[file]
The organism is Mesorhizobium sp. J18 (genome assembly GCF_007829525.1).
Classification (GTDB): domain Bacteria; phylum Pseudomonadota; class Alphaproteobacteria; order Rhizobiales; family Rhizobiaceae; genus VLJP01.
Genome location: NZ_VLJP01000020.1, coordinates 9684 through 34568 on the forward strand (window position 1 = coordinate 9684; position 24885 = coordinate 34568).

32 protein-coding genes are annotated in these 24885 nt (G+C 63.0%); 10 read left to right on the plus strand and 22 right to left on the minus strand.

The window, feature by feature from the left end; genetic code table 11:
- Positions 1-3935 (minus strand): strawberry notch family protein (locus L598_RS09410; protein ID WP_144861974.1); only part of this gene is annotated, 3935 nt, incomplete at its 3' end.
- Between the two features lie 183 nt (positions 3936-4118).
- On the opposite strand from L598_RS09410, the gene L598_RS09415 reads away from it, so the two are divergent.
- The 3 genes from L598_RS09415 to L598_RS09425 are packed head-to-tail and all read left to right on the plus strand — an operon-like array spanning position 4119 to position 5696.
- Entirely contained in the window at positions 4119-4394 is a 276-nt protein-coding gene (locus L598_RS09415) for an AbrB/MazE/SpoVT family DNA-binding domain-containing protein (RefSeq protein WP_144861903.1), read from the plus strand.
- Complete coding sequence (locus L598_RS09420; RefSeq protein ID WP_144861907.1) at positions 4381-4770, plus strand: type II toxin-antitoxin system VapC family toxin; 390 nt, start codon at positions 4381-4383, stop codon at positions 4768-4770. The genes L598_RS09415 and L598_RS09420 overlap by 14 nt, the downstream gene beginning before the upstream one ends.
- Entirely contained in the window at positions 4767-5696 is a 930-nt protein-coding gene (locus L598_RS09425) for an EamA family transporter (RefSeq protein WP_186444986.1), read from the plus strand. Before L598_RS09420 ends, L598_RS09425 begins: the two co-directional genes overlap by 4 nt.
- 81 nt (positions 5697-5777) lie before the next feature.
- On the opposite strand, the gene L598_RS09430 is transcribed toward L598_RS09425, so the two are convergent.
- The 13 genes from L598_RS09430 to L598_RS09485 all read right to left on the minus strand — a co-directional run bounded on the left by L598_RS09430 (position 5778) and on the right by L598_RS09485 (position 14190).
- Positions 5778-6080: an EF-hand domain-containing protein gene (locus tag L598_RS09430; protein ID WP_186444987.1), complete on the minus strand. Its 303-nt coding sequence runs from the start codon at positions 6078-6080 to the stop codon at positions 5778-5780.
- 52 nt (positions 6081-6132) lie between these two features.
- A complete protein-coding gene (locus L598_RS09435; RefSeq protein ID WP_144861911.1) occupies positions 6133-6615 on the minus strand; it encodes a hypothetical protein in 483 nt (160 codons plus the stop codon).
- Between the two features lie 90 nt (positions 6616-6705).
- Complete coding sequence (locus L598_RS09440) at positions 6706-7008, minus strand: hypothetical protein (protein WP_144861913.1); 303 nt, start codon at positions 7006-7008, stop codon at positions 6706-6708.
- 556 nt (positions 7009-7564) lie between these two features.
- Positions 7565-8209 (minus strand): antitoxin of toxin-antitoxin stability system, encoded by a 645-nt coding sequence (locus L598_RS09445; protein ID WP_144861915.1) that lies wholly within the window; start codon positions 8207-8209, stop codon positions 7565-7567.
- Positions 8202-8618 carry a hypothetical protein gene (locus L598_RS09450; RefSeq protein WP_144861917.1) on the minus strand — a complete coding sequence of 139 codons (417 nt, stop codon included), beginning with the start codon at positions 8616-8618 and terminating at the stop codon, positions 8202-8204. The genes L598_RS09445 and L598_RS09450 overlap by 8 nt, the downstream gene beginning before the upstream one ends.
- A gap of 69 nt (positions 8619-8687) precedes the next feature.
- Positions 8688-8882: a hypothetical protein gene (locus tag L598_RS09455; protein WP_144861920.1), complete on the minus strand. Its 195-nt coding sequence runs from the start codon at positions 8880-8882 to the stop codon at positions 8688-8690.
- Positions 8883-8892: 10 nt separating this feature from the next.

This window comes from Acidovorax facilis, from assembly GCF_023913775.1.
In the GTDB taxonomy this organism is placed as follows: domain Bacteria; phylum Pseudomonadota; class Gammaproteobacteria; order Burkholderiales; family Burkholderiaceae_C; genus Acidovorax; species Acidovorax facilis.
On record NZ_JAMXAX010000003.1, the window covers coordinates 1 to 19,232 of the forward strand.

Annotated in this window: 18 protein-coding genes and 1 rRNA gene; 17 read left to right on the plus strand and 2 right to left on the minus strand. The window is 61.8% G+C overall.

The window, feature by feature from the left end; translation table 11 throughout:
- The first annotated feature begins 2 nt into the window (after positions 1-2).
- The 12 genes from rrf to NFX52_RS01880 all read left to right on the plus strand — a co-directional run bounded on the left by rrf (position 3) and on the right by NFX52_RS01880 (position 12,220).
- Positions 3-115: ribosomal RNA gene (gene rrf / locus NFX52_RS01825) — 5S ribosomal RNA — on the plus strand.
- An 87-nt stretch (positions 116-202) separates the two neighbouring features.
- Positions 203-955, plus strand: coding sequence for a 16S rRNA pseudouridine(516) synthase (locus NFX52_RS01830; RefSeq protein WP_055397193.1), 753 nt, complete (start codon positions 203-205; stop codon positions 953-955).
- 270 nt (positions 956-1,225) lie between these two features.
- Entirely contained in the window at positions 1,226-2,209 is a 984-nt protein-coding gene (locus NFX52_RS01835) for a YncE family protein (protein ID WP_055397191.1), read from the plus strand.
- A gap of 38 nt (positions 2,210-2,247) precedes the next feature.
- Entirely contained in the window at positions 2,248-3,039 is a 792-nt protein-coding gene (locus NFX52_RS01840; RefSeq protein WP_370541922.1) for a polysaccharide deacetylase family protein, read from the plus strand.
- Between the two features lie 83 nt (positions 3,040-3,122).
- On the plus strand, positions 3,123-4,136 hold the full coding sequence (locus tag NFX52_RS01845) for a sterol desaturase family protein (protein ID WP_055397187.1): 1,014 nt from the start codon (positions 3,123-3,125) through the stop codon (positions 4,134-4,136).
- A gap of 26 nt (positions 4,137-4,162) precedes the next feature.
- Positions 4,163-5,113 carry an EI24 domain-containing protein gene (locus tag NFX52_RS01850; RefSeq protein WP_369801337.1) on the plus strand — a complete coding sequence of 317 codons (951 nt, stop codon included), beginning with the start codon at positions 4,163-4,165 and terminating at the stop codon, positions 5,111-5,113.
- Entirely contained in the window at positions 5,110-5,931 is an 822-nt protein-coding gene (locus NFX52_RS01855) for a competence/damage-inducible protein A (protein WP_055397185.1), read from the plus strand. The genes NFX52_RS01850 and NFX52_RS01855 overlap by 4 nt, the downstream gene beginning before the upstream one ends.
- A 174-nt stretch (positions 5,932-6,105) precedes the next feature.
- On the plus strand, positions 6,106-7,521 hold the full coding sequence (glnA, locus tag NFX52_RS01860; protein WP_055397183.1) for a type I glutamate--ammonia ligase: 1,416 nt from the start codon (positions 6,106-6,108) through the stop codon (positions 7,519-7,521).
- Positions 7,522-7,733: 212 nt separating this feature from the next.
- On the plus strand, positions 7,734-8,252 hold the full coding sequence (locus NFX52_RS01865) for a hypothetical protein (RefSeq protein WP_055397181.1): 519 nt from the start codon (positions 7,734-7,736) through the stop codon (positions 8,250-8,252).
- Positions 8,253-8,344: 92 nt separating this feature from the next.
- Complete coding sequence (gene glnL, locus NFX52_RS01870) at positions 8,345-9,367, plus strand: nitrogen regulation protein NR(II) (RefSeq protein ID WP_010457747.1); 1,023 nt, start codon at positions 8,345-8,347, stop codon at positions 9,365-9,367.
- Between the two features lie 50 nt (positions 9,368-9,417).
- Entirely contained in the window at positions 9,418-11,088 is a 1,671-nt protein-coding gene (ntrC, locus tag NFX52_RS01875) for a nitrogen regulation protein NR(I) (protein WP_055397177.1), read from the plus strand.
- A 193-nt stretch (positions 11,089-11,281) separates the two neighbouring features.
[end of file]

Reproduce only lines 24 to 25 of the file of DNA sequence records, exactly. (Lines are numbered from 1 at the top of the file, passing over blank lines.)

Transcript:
- A gap of 69 nt (positions 8619-8687) precedes the next feature.
- Positions 8688-8882: a hypothetical protein gene (locus tag L598_RS09455; protein WP_144861920.1), complete on the minus strand. Its 195-nt coding sequence runs from the start codon at positions 8880-8882 to the stop codon at positions 8688-8690.